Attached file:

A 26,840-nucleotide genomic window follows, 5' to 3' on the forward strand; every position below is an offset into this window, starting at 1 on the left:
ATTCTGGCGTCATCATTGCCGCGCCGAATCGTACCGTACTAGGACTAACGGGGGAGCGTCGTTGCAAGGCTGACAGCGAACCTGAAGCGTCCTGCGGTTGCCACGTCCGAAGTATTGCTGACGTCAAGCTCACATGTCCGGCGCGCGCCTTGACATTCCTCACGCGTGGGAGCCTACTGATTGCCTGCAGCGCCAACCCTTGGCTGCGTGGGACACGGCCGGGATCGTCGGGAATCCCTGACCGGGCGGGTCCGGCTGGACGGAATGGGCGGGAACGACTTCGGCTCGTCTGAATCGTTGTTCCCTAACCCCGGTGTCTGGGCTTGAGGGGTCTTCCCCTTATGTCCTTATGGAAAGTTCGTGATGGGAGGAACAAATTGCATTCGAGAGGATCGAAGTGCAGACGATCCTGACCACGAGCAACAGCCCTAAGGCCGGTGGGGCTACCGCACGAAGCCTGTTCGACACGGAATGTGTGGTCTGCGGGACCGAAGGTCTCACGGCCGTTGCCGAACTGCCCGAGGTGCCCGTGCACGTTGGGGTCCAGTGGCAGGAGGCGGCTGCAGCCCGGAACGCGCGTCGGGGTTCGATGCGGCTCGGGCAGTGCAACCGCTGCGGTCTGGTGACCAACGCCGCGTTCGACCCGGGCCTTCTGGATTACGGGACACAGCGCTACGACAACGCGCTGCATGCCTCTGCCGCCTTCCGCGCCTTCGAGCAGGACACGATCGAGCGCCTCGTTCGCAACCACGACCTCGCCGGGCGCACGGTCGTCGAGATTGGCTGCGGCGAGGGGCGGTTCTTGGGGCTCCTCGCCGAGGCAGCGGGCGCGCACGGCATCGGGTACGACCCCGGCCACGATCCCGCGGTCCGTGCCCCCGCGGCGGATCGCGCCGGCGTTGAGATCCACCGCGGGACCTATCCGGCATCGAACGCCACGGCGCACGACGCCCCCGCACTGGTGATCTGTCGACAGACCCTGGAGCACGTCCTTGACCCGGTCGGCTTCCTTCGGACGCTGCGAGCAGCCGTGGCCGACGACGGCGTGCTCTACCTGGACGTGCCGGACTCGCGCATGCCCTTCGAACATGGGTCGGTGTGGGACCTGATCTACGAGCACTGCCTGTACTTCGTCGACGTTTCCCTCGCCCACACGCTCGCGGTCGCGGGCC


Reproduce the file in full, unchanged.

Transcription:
A 26,840-nucleotide genomic window follows, 5' to 3' on the forward strand; every position below is an offset into this window, starting at 1 on the left:
ATTCTGGCGTCATCATTGCCGCGCCGAATCGTACCGTACTAGGACTAACGGGGGAGCGTCGTTGCAAGGCTGACAGCGAACCTGAAGCGTCCTGCGGTTGCCACGTCCGAAGTATTGCTGACGTCAAGCTCACATGTCCGGCGCGCGCCTTGACATTCCTCACGCGTGGGAGCCTACTGATTGCCTGCAGCGCCAACCCTTGGCTGCGTGGGACACGGCCGGGATCGTCGGGAATCCCTGACCGGGCGGGTCCGGCTGGACGGAATGGGCGGGAACGACTTCGGCTCGTCTGAATCGTTGTTCCCTAACCCCGGTGTCTGGGCTTGAGGGGTCTTCCCCTTATGTCCTTATGGAAAGTTCGTGATGGGAGGAACAAATTGCATTCGAGAGGATCGAAGTGCAGACGATCCTGACCACGAGCAACAGCCCTAAGGCCGGTGGGGCTACCGCACGAAGCCTGTTCGACACGGAATGTGTGGTCTGCGGGACCGAAGGTCTCACGGCCGTTGCCGAACTGCCCGAGGTGCCCGTGCACGTTGGGGTCCAGTGGCAGGAGGCGGCTGCAGCCCGGAACGCGCGTCGGGGTTCGATGCGGCTCGGGCAGTGCAACCGCTGCGGTCTGGTGACCAACGCCGCGTTCGACCCGGGCCTTCTGGATTACGGGACACAGCGCTACGACAACGCGCTGCATGCCTCTGCCGCCTTCCGCGCCTTCGAGCAGGACACGATCGAGCGCCTCGTTCGCAACCACGACCTCGCCGGGCGCACGGTCGTCGAGATTGGCTGCGGCGAGGGGCGGTTCTTGGGGCTCCTCGCCGAGGCAGCGGGCGCGCACGGCATCGGGTACGACCCCGGCCACGATCCCGCGGTCCGTGCCCCCGCGGCGGATCGCGCCGGCGTTGAGATCCACCGCGGGACCTATCCGGCATCGAACGCCACGGCGCACGACGCCCCCGCACTGGTGATCTGTCGACAGACCCTGGAGCACGTCCTTGACCCGGTCGGCTTCCTTCGGACGCTGCGAGCAGCCGTGGCCGACGACGGCGTGCTCTACCTGGACGTGCCGGACTCGCGCATGCCCTTCGAACATGGGTCGGTGTGGGACCTGATCTACGAGCACTGCCTGTACTTCGTCGACGTTTCCCTCGCCCACACGCTCGCGGTCGCGGGCC